According to Theller, thirty-six patriots were killed, two escaped, and ninety were made prisoners. The British lost a hundred and fifty men and twenty officers killed, among whom was Captain Drummond. The commander of the insurgents was a young Pole, only thirty-one years of age, named Von Schoultz, who, with ten others, was hung, and a large portion of the remainder of the prisoners was banished to Van Diemen’s Land.

At Ogdensburgh we left the British Queen, and went on board the Lady of the Lake, bound for Oswego. Having an hour to pass before her departure, we employed it in a pleasant ramble through the town and along the banks of the dark Oswegatchie. It was Sabbath morning, and all was quiet in that pleasant village. We traversed the high banks of the stream, along its majestic course from the bridge to the dam, about half a mile. The declivity of the bank is studded with oaks, sycamores, and pines, and lofty trees shade the pleasant pathway the whole distance, making it a delightful promenade either at hot noon or in the evening twilight. The water is of an amber color when not turbid, and from this one of its chief tributaries, the Black Lake, derives its name.

Ogdensburgh is near the site of the old French fort generally known as Fort Oswegatchie, but on their maps, as early as 1740, it is called Fort Presentation, and sometimes La Gallette. This fort was garrisoned by the French during a part of the Seven Years’ War, but was taken by the English in 1760, while they were descending the St. Lawrence to attack Montreal. It is related that Putnam, then a lieutenant colonel, performed one of his daring and original feats here, in the attack upon the fort and upon the two armed vessels that lay at the mouth of the Oswegatchie River. Humphreys says that he undertook, with one thousand men in fifty bateaux, to capture the vessels by boarding. With beetle and wedges, he proceeded to secure the rudders, to disable the vessels and prevent them from bringing their broadsides to bear, and then to make a furious attack upon and board them. As they approached, the crew of one of the vessels, panic-struck, forced the commander to surrender, and the other vessel was run ashore. The fort was the next object of solicitude. With the permission of Amherst, Putnam caused a number of boats to be prepared with musket-proof fascines 32 along the sides, so as to form a shelter from the fire of the enemy. The fort was defended by an abatis overhanging the water; and, to overcome such a formidable obstacle, he caused a broad plank, twenty feet in length, to be attached to the bow of each boat, so that it might be raised and lowered at pleasure. This was to form a bridge over the projecting abatis, on which the besiegers might pass to the attack on the fort. As soon as the boats, thus strangely equipped, began to move toward the fort, the alarmed garrison, unused to such martial enginery, surrendered without firing a shot.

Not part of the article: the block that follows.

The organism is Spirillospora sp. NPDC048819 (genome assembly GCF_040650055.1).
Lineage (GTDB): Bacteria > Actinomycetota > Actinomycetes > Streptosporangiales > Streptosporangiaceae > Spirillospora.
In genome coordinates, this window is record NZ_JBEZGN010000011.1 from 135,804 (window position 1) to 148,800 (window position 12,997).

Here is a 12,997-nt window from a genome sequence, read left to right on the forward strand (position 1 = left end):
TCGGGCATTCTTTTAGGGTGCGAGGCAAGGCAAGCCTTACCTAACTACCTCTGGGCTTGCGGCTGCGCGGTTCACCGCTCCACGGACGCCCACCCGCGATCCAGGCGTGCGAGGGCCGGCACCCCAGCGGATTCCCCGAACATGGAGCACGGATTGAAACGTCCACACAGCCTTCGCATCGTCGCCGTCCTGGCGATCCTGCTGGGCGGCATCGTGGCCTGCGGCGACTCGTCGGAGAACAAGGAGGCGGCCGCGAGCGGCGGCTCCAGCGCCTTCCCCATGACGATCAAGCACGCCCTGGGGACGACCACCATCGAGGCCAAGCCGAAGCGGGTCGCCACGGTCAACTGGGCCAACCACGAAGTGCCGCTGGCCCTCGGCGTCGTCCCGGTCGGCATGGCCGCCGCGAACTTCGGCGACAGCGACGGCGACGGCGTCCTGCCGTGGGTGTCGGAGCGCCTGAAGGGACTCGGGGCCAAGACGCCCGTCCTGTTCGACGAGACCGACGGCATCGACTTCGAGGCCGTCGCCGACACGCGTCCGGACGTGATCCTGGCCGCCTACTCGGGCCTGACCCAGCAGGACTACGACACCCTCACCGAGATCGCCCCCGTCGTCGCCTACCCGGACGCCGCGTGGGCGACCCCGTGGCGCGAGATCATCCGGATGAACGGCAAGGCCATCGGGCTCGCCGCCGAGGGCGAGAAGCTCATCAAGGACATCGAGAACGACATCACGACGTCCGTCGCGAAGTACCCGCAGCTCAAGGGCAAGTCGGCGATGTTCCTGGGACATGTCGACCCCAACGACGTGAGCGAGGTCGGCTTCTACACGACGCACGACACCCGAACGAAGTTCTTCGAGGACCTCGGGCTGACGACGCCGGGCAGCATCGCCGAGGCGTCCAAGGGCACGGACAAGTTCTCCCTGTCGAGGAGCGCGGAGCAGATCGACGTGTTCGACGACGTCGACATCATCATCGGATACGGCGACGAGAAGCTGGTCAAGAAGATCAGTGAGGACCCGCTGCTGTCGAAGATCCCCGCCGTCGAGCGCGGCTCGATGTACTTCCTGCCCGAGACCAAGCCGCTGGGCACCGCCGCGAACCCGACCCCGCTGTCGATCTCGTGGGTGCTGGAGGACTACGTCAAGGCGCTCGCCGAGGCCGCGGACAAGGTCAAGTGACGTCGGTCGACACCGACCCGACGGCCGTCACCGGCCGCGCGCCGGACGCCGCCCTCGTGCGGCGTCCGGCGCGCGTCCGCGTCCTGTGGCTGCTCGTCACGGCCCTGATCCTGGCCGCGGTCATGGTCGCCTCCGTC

These tales, like many others of which Putnam is the reputed hero, partake somewhat of the marvelous, and in this instance rather conflict with cotemporary history as well as probability. Colonel Mante, who was intimate with Rogers and Putnam, says that one of the vessels was grounded before the attack, and that an action of four hours occurred with the other. He also says that "the general ordered the vessels [of the English] to fall down the stream, post themselves as close to the fort as possible, and man their tops well, in order to fire upon the enemy, and prevent their making use of their guns, while the grenadiers rowed in with their broadswords and tomahawks, fascines and scaling-ladders, under cover of the light infantry, who were to fire into the embrasures." 33 He says nothing about Putnam’s project or the "planks." Dr. Trumbull says, "The general, receiving intelligence that one of the enemy’s vessels was aground and disabled, and that another lay off La Gallette, determined, with the utmost dispatch, to go down the river and attack Oswegatchie and Isle Royal. On the 17th of August [1760.] the row-galleys fell in with the French sloop commanded by M. de la Broquirie, who, after a smart engagement, surrendered to the English galleys. . . . . . . By the 23d two batteries were opened against the fort, and it was cannonaded by them in concert with the row-galleys in the river. M. Ponchaut, the commander, beat a parley, and surrendered the fort on terms of capitulation." 34 From personal observation of the ground, I am inclined to think that a plank twenty feet long could hardly have reached the abatis from the water, even in a perpendicular position, unless the altitude of the shores was less then than now. Very possibly the ingenious idea of wedging up the rudders of the vessels and of scaling the outworks of the fort was conceived by the fertile mind of Putnam, but it is not one of the strong points upon which the reputation of the general for skill and bravery rests, for it must have been a failure if attempted. One thing is certain – Fort Oswegatchie fell into the hands of the English at that time, after a pretty warm engagement. Lieutenant-colonel Massey, with the grenadiers, took possession of the fort, the garrison were sent to New York, and the post was named by Amherst Fort William Augustus.